Refugees refuse to return to war-torn Chechnya
KARABULAK, Russia, May 8 (AFP) - Aid is dwindling, new arrivals are no longer registered, Moscow is pushing them to leave but Chechen refugees in neighbouring Ingushetia refuse to go back until the war in their homeland ends.
A Chechen woman carries buckets of water at a refugee camp near the Ingush village of Karabulak 31 January 2000. US Secretary of State Madeleine Albright, who is visiting Moscow, urged Russia to seek a political end to its war in Chechnya during talks with Russian Foreign Minister Igor Ivanov.
In the Karabulak camp, where some 5,000 people live on the border with Chechnya, a crowd of refugees jostled around a truck to get their monthly ration of two tins of concentrated milk and corned-beef.
A few days ago, they received a handout of 900 grammes (two pounds) of pasta and buckwheat per person but supplies of cooking oil, sugar and salt have run out.
Ruslan Dzhabrailov, the number two administrator at the camp, dreads the days he has to supervise the distribution of aid.
"People scream. Once I fell unconscious. I got a heart condition working here," he said. Visibly disheartened, he knows the situation is not about to improve.
Since May 1 charities have been barred by Moscow from handing out any humanitarian assistance in the camps in Ingushetia, where some 30,000 out of 150,000 refugees in the tiny Russian republic have taken shelter.
The figure of 150,000 is the last available one since April 1, when Moscow stopped registering newly arrived refugees. The Ingush authorities estimate some 20,000 Chechens have crossed the border since then.
Charities have been told to direct their aid towards refugees living with host families or lodged in empty buildings while the Russian and Ingush authorities are supposed to take over in the camps.
"We are afraid that the refugees in the camps will get even less calories than before," said Jean Tissot from the Danish Refugee Council.
"The Ingush are under pressure from the Russians to get the refugees to return home. These pressures could lead to forced repatriations," he warned.
In Karabulak camp, the Russian authorities made much fanfare about the return to Chechnya of two groups of dozens of refugees in April.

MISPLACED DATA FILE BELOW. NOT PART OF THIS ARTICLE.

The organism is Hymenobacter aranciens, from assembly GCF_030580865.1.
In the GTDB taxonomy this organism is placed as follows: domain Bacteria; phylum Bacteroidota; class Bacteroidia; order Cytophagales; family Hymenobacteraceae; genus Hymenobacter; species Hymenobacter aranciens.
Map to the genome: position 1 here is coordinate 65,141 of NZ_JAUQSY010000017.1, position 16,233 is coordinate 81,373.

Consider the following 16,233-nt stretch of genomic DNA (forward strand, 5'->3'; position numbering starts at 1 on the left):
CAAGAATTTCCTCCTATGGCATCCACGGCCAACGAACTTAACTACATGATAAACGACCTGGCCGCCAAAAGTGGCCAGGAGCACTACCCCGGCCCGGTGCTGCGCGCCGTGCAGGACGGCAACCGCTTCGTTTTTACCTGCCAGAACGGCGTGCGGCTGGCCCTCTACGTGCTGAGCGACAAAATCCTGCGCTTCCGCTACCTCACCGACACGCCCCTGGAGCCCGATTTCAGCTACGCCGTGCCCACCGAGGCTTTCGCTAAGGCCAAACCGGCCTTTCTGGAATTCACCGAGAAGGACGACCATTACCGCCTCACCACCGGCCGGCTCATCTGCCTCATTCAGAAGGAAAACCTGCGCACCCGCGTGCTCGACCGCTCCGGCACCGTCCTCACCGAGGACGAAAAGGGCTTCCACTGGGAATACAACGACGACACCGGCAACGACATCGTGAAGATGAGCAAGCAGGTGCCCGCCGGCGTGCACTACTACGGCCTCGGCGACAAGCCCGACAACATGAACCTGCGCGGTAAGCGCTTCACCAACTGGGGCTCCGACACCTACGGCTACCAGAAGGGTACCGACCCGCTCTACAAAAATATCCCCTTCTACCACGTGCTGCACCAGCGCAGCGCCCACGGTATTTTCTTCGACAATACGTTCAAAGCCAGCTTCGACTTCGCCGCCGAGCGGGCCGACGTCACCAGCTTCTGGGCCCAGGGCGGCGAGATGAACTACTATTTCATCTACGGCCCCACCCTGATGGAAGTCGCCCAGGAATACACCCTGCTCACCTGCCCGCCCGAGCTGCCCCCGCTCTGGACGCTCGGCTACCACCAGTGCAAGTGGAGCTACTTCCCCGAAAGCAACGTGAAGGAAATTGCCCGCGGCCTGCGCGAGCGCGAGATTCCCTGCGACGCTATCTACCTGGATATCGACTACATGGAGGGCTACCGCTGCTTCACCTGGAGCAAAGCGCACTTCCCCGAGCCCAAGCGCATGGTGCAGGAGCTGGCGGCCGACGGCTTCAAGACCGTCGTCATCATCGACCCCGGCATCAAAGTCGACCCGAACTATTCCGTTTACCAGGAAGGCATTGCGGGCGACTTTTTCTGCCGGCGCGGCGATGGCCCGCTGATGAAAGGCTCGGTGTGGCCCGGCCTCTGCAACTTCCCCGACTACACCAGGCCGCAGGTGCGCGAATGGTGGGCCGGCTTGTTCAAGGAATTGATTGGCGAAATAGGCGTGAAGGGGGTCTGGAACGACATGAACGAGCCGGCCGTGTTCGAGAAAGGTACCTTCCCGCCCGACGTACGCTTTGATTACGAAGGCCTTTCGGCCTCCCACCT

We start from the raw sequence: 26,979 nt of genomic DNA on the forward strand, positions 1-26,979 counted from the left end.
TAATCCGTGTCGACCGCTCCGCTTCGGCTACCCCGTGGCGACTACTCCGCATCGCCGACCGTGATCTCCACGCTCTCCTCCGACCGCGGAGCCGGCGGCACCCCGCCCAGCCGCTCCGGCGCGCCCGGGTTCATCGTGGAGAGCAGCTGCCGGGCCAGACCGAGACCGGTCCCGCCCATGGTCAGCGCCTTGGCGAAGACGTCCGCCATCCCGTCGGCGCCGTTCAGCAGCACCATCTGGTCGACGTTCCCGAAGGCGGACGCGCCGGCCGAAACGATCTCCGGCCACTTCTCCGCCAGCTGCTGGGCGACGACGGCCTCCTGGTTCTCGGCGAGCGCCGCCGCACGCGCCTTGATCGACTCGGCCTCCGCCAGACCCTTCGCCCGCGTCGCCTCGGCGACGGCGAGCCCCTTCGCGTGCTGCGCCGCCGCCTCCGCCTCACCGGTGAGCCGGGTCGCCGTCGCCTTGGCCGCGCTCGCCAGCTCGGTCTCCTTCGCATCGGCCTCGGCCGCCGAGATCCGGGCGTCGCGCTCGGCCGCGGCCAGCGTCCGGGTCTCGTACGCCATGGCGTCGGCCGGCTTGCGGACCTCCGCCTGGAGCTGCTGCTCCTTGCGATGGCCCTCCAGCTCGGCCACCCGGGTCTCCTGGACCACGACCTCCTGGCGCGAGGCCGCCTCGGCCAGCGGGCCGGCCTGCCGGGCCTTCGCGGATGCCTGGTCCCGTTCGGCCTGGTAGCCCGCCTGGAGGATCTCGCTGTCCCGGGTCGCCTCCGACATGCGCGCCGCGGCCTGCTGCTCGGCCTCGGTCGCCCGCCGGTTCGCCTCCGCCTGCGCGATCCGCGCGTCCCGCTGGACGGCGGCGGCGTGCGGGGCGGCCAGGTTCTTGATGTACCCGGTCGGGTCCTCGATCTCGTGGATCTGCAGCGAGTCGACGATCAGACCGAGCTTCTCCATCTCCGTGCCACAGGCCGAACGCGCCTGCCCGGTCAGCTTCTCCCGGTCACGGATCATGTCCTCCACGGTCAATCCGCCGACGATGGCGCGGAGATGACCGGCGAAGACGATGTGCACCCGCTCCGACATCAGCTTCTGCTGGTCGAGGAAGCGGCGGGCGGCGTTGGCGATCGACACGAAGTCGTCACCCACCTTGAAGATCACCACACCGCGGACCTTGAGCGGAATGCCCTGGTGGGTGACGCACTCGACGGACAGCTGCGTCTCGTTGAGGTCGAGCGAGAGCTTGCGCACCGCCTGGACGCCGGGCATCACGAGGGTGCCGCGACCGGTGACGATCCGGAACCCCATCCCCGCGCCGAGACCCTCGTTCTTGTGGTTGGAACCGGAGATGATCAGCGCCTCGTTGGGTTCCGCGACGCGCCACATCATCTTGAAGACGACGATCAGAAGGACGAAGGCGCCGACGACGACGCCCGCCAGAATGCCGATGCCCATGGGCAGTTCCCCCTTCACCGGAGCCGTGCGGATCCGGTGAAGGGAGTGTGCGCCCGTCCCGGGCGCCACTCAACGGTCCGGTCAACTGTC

An elderly Chechen woman trying to sell sunflower seeds sitting next to a tent in the Karabulack refugee camp in Ingushetia, 09 February 2000. Russian warplanes and helicopters conducted some 200 bombing missions 09 February 2000 to pound Chechen rebel positions in the mountainous south of Chechnya.
Moscow is anxious to show normality is returning to the conflict-torn republic, where guerrilla ambushes are a daily reality more than 19 months since Russia invaded the secessionist territory.
"Some of Kadyrov's people (the pro-Russian chief administrator of Chechnya) came here. They promised the refugees work, free lodging, paradise on earth," recounted Ruslan Dzhabrailov.
The rumour is that several of these families quickly returned to Ingushetia, frightened by the lawless situation in Chechnya. But there is no question of getting somewhere to live at the camp, where they have been wiped off the list.
In this tent city which provided a haven for the first refugees to escape from the war which erupted on October 1, 1999, there are no more hot meals distributed because of lack of funds from Moscow, the sports centre is still on the drawing-board and drugs are circulating.
The few toilets are in a dilapidated condition, children play in puddles and most of the woman wear rubber shoes because of the squelching mud underfoot.
But none of the displaced people want to return to Chechnya despite aimless boredom and total lack of privacy because their fear is too strong.
"The war is not over. In Grozny, people can die from a simple appendicitis as no one dares to venture outside after 6:00 pm (during curfew). Only the federal troops have rights, including to kill us," said Amina, a teacher.
"I went back to Grozny to see my parents. At night you keep away from the windows, you jump at your own shadow. For young women, it is as dangerous as for men. There are many Budanovs" in Chechnya, she added.
The family of Elza Kungayeva, who was led away in front of her brothers and sisters into custody before being killed by Russian colonel Yury Budanov, now on trial for murder, took refuge in Karabulak.
"Our children have been traumatised. They have become introverted and find it hard to study. They do not want to go back to Chechnya," explained Elza's mother, ill and visibly exhausted.
Topics: Moscow, Russia